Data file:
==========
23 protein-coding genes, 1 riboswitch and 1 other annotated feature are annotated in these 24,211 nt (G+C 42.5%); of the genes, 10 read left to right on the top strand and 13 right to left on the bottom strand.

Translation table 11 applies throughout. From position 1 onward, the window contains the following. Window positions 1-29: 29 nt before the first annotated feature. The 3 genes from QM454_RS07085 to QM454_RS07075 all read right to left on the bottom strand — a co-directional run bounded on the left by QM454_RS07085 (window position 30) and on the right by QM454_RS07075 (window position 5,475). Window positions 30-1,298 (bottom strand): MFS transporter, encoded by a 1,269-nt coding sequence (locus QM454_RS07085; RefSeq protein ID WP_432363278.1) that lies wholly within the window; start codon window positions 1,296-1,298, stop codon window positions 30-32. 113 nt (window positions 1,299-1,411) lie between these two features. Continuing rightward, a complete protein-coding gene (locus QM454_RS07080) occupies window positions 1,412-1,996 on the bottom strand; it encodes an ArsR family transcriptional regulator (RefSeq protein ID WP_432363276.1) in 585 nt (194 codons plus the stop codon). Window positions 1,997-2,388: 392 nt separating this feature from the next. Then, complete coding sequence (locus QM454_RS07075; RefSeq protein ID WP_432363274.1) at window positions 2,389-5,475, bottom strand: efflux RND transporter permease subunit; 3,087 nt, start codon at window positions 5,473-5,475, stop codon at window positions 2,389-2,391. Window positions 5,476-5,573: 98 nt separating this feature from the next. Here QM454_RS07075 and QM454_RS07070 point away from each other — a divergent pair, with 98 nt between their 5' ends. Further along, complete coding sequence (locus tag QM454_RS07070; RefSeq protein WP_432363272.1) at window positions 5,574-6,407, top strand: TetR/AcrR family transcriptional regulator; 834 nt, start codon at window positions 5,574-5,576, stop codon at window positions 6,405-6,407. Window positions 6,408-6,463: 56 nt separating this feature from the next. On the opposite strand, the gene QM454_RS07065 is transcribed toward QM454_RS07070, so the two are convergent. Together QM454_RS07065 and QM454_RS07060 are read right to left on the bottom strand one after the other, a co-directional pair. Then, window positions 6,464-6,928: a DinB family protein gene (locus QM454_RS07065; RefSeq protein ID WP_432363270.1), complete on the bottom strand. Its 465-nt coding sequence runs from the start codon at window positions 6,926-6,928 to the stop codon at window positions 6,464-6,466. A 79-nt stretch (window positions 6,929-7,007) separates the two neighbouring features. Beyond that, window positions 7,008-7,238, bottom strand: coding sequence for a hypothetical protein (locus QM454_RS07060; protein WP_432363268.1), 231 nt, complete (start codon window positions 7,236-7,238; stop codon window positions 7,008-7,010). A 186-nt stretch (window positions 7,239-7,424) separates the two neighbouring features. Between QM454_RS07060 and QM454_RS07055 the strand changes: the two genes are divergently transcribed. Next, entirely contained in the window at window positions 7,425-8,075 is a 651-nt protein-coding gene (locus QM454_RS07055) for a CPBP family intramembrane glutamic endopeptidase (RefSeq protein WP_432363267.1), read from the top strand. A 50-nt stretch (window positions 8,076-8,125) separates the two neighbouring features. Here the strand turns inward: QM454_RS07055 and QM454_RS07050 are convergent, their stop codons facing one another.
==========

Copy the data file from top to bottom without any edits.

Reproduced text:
23 protein-coding genes, 1 riboswitch and 1 other annotated feature are annotated in these 24,211 nt (G+C 42.5%); of the genes, 10 read left to right on the top strand and 13 right to left on the bottom strand.

Translation table 11 applies throughout. From position 1 onward, the window contains the following. Window positions 1-29: 29 nt before the first annotated feature. The 3 genes from QM454_RS07085 to QM454_RS07075 all read right to left on the bottom strand — a co-directional run bounded on the left by QM454_RS07085 (window position 30) and on the right by QM454_RS07075 (window position 5,475). Window positions 30-1,298 (bottom strand): MFS transporter, encoded by a 1,269-nt coding sequence (locus QM454_RS07085; RefSeq protein ID WP_432363278.1) that lies wholly within the window; start codon window positions 1,296-1,298, stop codon window positions 30-32. 113 nt (window positions 1,299-1,411) lie between these two features. Continuing rightward, a complete protein-coding gene (locus QM454_RS07080) occupies window positions 1,412-1,996 on the bottom strand; it encodes an ArsR family transcriptional regulator (RefSeq protein ID WP_432363276.1) in 585 nt (194 codons plus the stop codon). Window positions 1,997-2,388: 392 nt separating this feature from the next. Then, complete coding sequence (locus QM454_RS07075; RefSeq protein ID WP_432363274.1) at window positions 2,389-5,475, bottom strand: efflux RND transporter permease subunit; 3,087 nt, start codon at window positions 5,473-5,475, stop codon at window positions 2,389-2,391. Window positions 5,476-5,573: 98 nt separating this feature from the next. Here QM454_RS07075 and QM454_RS07070 point away from each other — a divergent pair, with 98 nt between their 5' ends. Further along, complete coding sequence (locus tag QM454_RS07070; RefSeq protein WP_432363272.1) at window positions 5,574-6,407, top strand: TetR/AcrR family transcriptional regulator; 834 nt, start codon at window positions 5,574-5,576, stop codon at window positions 6,405-6,407. Window positions 6,408-6,463: 56 nt separating this feature from the next. On the opposite strand, the gene QM454_RS07065 is transcribed toward QM454_RS07070, so the two are convergent. Together QM454_RS07065 and QM454_RS07060 are read right to left on the bottom strand one after the other, a co-directional pair. Then, window positions 6,464-6,928: a DinB family protein gene (locus QM454_RS07065; RefSeq protein ID WP_432363270.1), complete on the bottom strand. Its 465-nt coding sequence runs from the start codon at window positions 6,926-6,928 to the stop codon at window positions 6,464-6,466. A 79-nt stretch (window positions 6,929-7,007) separates the two neighbouring features. Beyond that, window positions 7,008-7,238, bottom strand: coding sequence for a hypothetical protein (locus QM454_RS07060; protein WP_432363268.1), 231 nt, complete (start codon window positions 7,236-7,238; stop codon window positions 7,008-7,010). A 186-nt stretch (window positions 7,239-7,424) separates the two neighbouring features. Between QM454_RS07060 and QM454_RS07055 the strand changes: the two genes are divergently transcribed. Next, entirely contained in the window at window positions 7,425-8,075 is a 651-nt protein-coding gene (locus QM454_RS07055) for a CPBP family intramembrane glutamic endopeptidase (RefSeq protein WP_432363267.1), read from the top strand. A 50-nt stretch (window positions 8,076-8,125) separates the two neighbouring features. Here the strand turns inward: QM454_RS07055 and QM454_RS07050 are convergent, their stop codons facing one another.